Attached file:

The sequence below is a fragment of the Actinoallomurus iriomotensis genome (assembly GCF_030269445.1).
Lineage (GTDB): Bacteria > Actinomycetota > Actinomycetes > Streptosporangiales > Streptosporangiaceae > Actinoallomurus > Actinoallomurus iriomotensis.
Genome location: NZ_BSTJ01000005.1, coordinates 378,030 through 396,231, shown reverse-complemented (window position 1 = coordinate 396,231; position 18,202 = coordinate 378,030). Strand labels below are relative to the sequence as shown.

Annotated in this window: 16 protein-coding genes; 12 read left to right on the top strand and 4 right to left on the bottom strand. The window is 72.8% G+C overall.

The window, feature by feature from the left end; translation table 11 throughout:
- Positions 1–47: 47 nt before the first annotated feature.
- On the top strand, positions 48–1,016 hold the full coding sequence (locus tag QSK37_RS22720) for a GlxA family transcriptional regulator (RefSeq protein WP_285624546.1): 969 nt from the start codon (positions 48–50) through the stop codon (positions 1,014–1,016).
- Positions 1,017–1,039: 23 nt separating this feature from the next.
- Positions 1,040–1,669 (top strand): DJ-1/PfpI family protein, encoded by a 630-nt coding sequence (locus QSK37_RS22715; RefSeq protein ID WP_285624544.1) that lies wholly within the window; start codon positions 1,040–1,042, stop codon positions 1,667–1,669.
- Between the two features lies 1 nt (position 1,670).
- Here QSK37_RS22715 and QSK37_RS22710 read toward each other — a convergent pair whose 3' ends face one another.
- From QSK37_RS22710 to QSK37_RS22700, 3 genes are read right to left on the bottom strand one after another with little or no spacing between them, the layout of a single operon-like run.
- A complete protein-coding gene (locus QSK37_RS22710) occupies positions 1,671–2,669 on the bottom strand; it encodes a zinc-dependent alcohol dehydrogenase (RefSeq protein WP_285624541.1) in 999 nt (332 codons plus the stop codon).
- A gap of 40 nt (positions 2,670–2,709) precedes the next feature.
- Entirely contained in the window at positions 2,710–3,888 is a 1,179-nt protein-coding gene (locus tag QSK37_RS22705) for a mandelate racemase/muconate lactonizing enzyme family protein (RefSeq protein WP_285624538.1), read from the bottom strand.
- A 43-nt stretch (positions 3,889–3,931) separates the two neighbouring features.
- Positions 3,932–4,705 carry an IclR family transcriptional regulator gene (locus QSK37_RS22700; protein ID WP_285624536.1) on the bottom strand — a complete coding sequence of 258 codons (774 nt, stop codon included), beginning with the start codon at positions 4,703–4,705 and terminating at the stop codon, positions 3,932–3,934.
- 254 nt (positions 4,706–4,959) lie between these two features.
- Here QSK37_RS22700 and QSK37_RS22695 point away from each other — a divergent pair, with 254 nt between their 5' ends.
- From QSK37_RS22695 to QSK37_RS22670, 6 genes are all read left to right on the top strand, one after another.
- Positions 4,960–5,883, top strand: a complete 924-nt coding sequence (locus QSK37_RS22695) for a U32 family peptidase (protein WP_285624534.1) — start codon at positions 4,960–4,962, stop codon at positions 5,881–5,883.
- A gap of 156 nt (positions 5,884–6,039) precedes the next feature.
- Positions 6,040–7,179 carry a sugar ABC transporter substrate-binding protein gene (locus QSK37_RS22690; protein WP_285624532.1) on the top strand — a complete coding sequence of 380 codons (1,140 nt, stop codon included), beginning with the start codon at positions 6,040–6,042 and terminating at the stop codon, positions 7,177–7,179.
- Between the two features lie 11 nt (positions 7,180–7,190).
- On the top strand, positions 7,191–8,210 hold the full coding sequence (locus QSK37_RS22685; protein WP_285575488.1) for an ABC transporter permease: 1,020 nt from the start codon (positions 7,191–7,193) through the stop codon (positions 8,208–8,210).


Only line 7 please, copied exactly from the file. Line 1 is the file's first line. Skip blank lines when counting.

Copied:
- On the top strand, positions 48–1,016 hold the full coding sequence (locus tag QSK37_RS22720) for a GlxA family transcriptional regulator (RefSeq protein WP_285624546.1): 969 nt from the start codon (positions 48–50) through the stop codon (positions 1,014–1,016).